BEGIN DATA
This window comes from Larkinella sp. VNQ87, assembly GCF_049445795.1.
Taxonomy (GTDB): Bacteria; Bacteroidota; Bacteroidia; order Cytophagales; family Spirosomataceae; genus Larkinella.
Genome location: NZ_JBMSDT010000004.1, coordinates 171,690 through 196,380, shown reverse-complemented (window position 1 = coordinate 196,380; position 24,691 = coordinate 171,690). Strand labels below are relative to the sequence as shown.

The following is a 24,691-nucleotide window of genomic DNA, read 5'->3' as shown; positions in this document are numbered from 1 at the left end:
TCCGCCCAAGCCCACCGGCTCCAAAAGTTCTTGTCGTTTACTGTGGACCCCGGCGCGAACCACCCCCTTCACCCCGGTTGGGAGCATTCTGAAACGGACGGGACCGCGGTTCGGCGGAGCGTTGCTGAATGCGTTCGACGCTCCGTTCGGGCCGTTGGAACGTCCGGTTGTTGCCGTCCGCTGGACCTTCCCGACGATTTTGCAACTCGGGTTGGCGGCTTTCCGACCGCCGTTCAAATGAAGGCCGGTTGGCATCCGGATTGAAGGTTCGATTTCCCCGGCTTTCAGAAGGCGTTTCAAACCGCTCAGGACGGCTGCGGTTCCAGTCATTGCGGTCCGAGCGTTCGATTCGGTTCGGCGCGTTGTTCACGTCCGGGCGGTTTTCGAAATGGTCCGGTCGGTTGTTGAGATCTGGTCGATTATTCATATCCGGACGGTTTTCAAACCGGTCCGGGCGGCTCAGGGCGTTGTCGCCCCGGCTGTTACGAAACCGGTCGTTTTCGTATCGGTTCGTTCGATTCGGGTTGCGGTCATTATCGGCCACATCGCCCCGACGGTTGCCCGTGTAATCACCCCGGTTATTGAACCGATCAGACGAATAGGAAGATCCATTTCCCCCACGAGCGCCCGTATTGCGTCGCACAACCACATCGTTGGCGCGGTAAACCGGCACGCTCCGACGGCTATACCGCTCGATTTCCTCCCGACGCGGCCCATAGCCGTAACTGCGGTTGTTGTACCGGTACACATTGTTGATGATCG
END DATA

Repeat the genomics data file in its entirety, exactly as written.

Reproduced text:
This window comes from Larkinella sp. VNQ87, assembly GCF_049445795.1.
Taxonomy (GTDB): Bacteria; Bacteroidota; Bacteroidia; order Cytophagales; family Spirosomataceae; genus Larkinella.
Genome location: NZ_JBMSDT010000004.1, coordinates 171,690 through 196,380, shown reverse-complemented (window position 1 = coordinate 196,380; position 24,691 = coordinate 171,690). Strand labels below are relative to the sequence as shown.

The following is a 24,691-nucleotide window of genomic DNA, read 5'->3' as shown; positions in this document are numbered from 1 at the left end:
TCCGCCCAAGCCCACCGGCTCCAAAAGTTCTTGTCGTTTACTGTGGACCCCGGCGCGAACCACCCCCTTCACCCCGGTTGGGAGCATTCTGAAACGGACGGGACCGCGGTTCGGCGGAGCGTTGCTGAATGCGTTCGACGCTCCGTTCGGGCCGTTGGAACGTCCGGTTGTTGCCGTCCGCTGGACCTTCCCGACGATTTTGCAACTCGGGTTGGCGGCTTTCCGACCGCCGTTCAAATGAAGGCCGGTTGGCATCCGGATTGAAGGTTCGATTTCCCCGGCTTTCAGAAGGCGTTTCAAACCGCTCAGGACGGCTGCGGTTCCAGTCATTGCGGTCCGAGCGTTCGATTCGGTTCGGCGCGTTGTTCACGTCCGGGCGGTTTTCGAAATGGTCCGGTCGGTTGTTGAGATCTGGTCGATTATTCATATCCGGACGGTTTTCAAACCGGTCCGGGCGGCTCAGGGCGTTGTCGCCCCGGCTGTTACGAAACCGGTCGTTTTCGTATCGGTTCGTTCGATTCGGGTTGCGGTCATTATCGGCCACATCGCCCCGACGGTTGCCCGTGTAATCACCCCGGTTATTGAACCGATCAGACGAATAGGAAGATCCATTTCCCCCACGAGCGCCCGTATTGCGTCGCACAACCACATCGTTGGCGCGGTAAACCGGCACGCTCCGACGGCTATACCGCTCGATTTCCTCCCGACGCGGCCCATAGCCGTAACTGCGGTTGTTGTACCGGTACACATTGTTGATGATCG